Saturday, 30 May 2015

APM Terminals Algeciras devises a 'safety cage' adapted to mega-ships

The basket is vertical and allow work at height safer and more agile

APM Terminals Algeciras yesterday approved a new tool to improve security and optimize operations on large container ships like the one that ended up in the dock yesterday Juan Carlos I, the MSC Oliver. This is a new safety cage, a collapsible cage upright allowing three stevedores rise at a time and open or close the twist-locks that secure the battery containers are up to a more agile and reliable manner. The leader of the team that devised the new cage is Jose Miguel Gomez, and has recently been recognized by APM Terminals global and Safety Hero.

Gomez works on the container terminal almost since its opening. "From here it was two cranes," he recalled. Always linked to Marina Operations department, it has devised several improvements to elements of the terminal. Now, besides working in innovation, coordinates the operations of works, for example, the 2014 Algeciras project that the terminal is adapted to the dimensions of the large container ships. These ships allow stacking to heights never before seen in the industry and require procedures to increase productivity.

For those same ships thought the new basket. All parties involved in work on the terminal yesterday gave its approval to this tool, failing only use the procedure is processed and put it in the operation. It is a folding cage upright about 50 feet that has nothing to do with the interiors of which are available so far.

Gomez explained that the main objective is to improve safety, as the safety cage features all measures for staff onboard lashing work in the best conditions. But also it will reduce time, because what is done so far in a basket with a bar, now they will three people with their hands, more comfortable and agile. "And besides, when folded, can be moved where needed," said Gomez while teaching yesterday the prototype in one of the ships of the terminal.

But it's not the only idea of ​​the team that has been implemented not only in the terminal dock Juan Carlos I, but in the global network of APM Terminals. At its input list is, for example, a specific load twistlock container as outside makes safer operations and downloading operational folded containers. It has to do with creating extensible lashing bars without screws combined weight and functionality that allow open without breaking tacillas above. These terminals are used in the Mediterranean for three years, and were an invention made in Algeciras.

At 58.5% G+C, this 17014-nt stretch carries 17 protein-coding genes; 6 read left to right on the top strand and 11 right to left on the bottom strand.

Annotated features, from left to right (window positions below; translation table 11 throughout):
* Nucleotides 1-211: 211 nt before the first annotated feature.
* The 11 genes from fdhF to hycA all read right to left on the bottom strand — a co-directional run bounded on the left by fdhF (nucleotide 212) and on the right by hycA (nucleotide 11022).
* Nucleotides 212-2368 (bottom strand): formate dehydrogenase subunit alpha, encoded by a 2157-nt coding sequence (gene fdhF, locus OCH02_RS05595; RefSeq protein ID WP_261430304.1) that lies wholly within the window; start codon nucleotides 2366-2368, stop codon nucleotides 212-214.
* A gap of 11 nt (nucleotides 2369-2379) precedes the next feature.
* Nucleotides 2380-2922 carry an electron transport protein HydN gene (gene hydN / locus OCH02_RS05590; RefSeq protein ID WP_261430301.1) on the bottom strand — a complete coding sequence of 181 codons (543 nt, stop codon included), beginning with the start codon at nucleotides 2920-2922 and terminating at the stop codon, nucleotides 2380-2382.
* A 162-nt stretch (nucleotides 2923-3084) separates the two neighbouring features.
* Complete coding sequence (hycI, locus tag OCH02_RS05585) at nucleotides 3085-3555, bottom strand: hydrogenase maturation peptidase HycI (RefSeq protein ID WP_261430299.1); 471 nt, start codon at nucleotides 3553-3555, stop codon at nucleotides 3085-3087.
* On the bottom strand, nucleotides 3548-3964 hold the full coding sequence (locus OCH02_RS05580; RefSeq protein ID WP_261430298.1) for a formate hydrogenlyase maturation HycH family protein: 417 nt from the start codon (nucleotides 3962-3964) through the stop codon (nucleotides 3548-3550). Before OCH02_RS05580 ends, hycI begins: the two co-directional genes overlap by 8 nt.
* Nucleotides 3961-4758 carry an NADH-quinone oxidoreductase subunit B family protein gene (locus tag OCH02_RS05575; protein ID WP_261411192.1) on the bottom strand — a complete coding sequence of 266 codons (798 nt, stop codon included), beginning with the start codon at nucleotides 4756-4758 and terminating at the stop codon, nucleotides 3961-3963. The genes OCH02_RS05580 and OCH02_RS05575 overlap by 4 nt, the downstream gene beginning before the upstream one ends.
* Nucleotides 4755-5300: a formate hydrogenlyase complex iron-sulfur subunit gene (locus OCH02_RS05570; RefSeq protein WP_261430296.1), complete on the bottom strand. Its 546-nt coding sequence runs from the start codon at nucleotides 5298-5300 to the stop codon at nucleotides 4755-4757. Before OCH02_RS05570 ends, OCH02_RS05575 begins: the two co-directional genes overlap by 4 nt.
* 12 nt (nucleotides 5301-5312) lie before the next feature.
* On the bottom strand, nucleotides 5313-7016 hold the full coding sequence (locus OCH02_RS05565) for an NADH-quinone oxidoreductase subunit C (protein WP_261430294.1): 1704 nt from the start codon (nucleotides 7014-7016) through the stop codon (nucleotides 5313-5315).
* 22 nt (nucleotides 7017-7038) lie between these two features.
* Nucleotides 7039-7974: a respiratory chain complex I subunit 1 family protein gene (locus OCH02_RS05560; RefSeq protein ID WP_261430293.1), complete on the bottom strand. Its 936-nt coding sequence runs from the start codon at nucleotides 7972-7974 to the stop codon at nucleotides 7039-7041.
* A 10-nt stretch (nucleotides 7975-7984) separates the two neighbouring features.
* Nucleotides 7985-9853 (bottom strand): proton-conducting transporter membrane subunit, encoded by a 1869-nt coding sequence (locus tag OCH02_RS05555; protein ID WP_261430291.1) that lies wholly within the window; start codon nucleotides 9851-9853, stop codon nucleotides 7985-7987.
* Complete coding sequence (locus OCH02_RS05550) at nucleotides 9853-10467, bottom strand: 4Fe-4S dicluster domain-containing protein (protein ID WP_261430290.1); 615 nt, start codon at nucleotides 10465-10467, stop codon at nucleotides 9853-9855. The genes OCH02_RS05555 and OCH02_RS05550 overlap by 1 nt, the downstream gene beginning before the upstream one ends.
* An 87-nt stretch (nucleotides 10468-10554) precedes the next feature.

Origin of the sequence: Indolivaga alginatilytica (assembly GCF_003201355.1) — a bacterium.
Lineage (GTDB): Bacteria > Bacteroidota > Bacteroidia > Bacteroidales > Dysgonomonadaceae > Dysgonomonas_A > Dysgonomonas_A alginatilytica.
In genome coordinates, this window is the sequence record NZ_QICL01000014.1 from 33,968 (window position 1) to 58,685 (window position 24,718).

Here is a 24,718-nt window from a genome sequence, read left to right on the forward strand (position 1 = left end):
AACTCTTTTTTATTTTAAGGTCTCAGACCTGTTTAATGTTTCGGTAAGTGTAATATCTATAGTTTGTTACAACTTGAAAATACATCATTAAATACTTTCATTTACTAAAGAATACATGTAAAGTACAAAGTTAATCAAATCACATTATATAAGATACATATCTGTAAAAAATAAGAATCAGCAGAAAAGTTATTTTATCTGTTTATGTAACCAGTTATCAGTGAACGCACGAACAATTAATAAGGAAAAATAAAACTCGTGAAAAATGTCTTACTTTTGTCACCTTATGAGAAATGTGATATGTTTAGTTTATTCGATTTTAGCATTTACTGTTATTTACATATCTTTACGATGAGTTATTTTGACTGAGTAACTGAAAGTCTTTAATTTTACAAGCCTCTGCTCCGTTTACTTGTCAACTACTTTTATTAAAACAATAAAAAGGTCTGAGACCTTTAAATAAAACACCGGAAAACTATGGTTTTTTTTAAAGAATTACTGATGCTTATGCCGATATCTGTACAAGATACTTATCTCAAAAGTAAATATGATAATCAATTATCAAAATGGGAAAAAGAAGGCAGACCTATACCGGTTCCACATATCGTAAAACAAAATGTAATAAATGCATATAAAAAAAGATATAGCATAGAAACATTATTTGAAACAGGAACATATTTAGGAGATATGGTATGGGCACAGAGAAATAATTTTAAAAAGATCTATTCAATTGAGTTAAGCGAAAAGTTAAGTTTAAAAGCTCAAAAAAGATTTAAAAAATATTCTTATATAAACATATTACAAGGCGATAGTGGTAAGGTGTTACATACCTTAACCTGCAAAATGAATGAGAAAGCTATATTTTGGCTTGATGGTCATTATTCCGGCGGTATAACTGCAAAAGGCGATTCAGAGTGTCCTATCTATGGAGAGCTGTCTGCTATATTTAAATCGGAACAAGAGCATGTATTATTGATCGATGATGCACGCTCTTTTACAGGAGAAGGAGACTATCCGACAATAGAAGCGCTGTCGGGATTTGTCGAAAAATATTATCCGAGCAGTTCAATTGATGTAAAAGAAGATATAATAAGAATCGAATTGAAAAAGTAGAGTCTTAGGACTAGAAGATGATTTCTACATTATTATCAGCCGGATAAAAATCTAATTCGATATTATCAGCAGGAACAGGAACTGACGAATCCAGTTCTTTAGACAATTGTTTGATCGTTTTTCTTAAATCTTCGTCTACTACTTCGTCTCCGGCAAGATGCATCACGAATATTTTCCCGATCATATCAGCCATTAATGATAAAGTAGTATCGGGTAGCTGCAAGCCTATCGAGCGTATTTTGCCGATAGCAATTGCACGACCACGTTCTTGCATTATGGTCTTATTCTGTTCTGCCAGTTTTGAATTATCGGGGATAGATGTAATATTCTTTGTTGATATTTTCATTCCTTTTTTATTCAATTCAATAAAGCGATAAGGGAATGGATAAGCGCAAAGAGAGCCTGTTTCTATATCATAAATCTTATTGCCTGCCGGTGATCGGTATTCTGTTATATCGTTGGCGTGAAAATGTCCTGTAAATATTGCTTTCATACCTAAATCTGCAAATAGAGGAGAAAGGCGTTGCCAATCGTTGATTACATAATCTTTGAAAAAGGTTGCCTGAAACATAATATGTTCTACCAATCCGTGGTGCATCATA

It all adds up, but the idea which has been recognized as Safety Hero by APM Terminals Global is not neither. During the past two years his team has worked on an innovative hull, already patented in Spain, used to be seen. The idea is simple, but it had not occurred to anyone. Bring high luminescence lights LED technology with a battery powered 16 hours to allow the crane operator see the staff working on the dock at night. And USB charging. "The hull is now under production. We implement it to all staff working in the dock, on boats and in a second phase can differentiate color to each group", she said.

Safer stevedoring


Fritz Merk, Sort + Store GmbH, Essenbach, Germany Dockers live dangerously
Although modern container terminals are highly automated, thereby helping to achieve a major reduction in the risks to life and limb facing their workforces, there is one group which still works under the same conditions, but under steadily increasing time pressures: the stevedores.
As was recently remarked by Lloyds, container ship building has undergone a rapid development in the past few years, but this has not extended to stevedoring systems. Although deck containers are now stacked up to eight deep – a good 25 metres – the lashing and locking techniques remain unchanged. Above the third tier (or the fifth if using lashing bridges), the boxes are interlocked with twistlocks (TWLs).
Since fully automatic twistlocks are still the exception, the TWLs have to be released manually on unloading (and – if using manual TWLs – locked again after loading). This is performed by the stevedoring gangs from the top tier of containers using long operation rods. And – given the constant imperative to minimise berthing times – they are constantly up against the clock.
This makes the stevedores’ job highly dangerous: often they work on bays as they are being unloaded from the gantry crane; night work or poor visibility due to bad weather conditions make matters worse and the operation rods too can present a serious hazard when dropped or discarded. According to the statistics, one in two lashing accidents involves the rod. And such accidents resulting in personal injury abound, as evidenced not only by the statistics, but also by accident insurance premiums, which – in German ports for example – are typically three times as high for stevedores as they are for the yard personnel.